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Sprouting Seeds for Food


426-419 (SPES-394P)

Authors as Published

Diane Relf, Extension Specialist, Horticulture, Virginia Tech. Reviewed by David Close, Extension Specialist, Consumer Horticulture, School of Plant and Environmental Sciences, Virginia Tech



Seeds themselves are a very nutritious form of food because they contain proteins, carbohydrates, vitamins, minerals, and oils that a beginning plant needs to grow. Many of these nutritious components are increased greatly when the seeds are sprouted.

If their presence in restaurant salad bars and in grocery stores is any indication, the popularity of sprouts is increasing. It's very easy to grow your own sprouts at home with a minimal of supplies.

Buying Seeds

Experiment with different types of seeds, but remember that seeds sold for vegetable gardening are often treated with pesticides. Buy your seeds at a health food store. Sprouting seeds are also available from most seed cata- logs and some grocery stores and are expressly labelled for this purpose.

Some Seeds You May Want To Try









kidney beans 



mung beans  




pumpkin (raw)







Many others may be used, but never use seeds of poison- ous plants or seeds that are old or moldy.


Seeds may be sprouted by many methods. The one requiring the least material is sprouting between two paper towels. Seeds are spread thinly between the paper towels, then the towels are moistened. Add water when the towels start to dry out. Once the seeds have sprouted, they may stick to the towels or may mold if left too long.

Sprout seeds may be sown in a shallow dish or pot filled with light potting soil and watered as needed. As the sprouts grow, they are clipped with scissors for use.

Probably, the easiest and most reliable method for sprouting is with a wide-mouth jar and screen of some type. Sprouting jars are sold for up to $10 in some stores, but any jar will do. The wide-mouth quart can- ning jar is preferred because of the ease of getting the sprouts out and because it is the standard size of sprout- ing screens sold in health food and other stores. A quart mayonnaise jar also works well.

Cheesecloth may be secured onto the jar with a rubber band. It works well, but is a little messy and wasteful of expensive cheesecloth; those who want to do a lot of sprouting may want to make or purchase a more per- manent sprouter top. Stainless steel screening can be secured to the top with a canning jar ring. Metal screens are sold in a variety of mesh sizes for different types of seeds. The only problem with them is that the rings tend to rust (even though the screens don't). Plastic sprouter tops, therefore, are a successful alternative. These, too, are available in a variety of mesh sizes. One version has a single top in which the mesh size may be changed by moving an inner screen.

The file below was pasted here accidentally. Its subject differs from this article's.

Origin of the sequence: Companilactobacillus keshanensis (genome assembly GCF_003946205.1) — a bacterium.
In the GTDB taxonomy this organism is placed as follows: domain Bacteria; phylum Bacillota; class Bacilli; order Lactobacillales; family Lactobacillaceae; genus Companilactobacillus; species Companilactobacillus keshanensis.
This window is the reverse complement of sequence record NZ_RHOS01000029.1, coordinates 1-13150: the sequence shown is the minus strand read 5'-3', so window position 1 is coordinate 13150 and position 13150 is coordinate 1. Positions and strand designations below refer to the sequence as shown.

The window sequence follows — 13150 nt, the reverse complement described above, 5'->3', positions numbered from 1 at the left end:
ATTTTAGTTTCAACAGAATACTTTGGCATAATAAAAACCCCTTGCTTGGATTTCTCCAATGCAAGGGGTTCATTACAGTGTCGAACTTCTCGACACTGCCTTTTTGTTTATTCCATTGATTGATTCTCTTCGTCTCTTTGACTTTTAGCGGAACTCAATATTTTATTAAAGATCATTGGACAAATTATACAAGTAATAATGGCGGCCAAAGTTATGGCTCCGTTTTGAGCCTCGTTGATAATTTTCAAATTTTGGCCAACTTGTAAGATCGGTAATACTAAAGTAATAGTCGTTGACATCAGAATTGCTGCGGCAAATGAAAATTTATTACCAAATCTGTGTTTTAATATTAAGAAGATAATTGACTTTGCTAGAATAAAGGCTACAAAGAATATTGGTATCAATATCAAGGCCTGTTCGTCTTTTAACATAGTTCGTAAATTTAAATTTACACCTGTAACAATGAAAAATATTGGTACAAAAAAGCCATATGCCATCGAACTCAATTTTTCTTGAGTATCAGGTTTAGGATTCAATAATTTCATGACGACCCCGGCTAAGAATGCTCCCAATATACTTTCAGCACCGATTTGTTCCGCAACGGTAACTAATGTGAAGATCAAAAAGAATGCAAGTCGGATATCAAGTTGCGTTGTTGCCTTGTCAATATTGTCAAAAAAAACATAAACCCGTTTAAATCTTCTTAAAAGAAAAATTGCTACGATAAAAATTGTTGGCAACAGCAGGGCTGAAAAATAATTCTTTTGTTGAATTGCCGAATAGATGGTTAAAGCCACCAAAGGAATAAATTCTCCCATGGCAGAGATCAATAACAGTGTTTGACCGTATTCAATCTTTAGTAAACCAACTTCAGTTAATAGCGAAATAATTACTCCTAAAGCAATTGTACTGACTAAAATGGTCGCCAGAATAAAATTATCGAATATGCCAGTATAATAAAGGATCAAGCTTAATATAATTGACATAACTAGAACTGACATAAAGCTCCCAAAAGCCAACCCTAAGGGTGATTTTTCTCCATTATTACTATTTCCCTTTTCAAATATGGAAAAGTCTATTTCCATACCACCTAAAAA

Regardless of the jar or screen you choose, the proce- dure is the same. Start with a small amount of seeds (1 tablespoon to 1/4 cup depending on seed size), and soak in water 12 to 24 hours. 

Attach screen (small mesh for small seeds, etc.), and pour off the water. Rinse twice in cool water and pour off each time. Tilt the jar bottom up in a bowl or near a sink to drain off excess water. Repeat rinsing and draining two to three times a day to prevent the seeds from turning sour. Sprout rinse water may be re-used to water house plants as a conservation practice.

There is some controversy over whether sprouts are better grown in light or in the dark. It is really a mat- ter of personal preference; however, there may be a slight nutritional advantage to the light-grown sprouts. Sprouts grown in light are greener and have a stronger taste. To keep sprouts white (blanched), put them in a cupboard or other warm, dark place while they are growing. If you do choose this method, it is helpful to put a note on a cabinet or refrigerator to remind you to rinse them.

Let sprouts grow until they are the size you want them. Taste at various sizes so you can decide how long to let them grow. Large seeds tend to get soft and become moldy if left too long at room temperature and will lose quality rapidly. As seeds grow, you may want to change to a larger screen so that hulls will wash out before "har- vest." Hulls are edible, but do affect the taste and storage qualities of most seeds.

When sprouts are ready for eating (usually after three to six days), rinse off excess hulls and drain thoroughly. Store in plastic bags in refrigerator. Small-seeded sprouts keep fairly well for a week or more; larger-seeded ones are best if eaten within three to four days.


Sprouts are often eaten in salads, but they have many other uses, too:

  • soups
  • sandwiches (a great lettuce substitute)
  • omelettes
  • breads (mix into dough)
  • casseroles
  • Chinese dishes
  • vegetable dishes
  • alone as a snack (try sunflower seeds) backpacking food (sprout in a plastic container left in an outer pouch so that it's easy to get to them for rinsing)

If you become really involved in sprouting, there are several elaborate devices for quantity sprout production. Consult seed and gourmet catalogs.

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Publication Date

April 6, 2022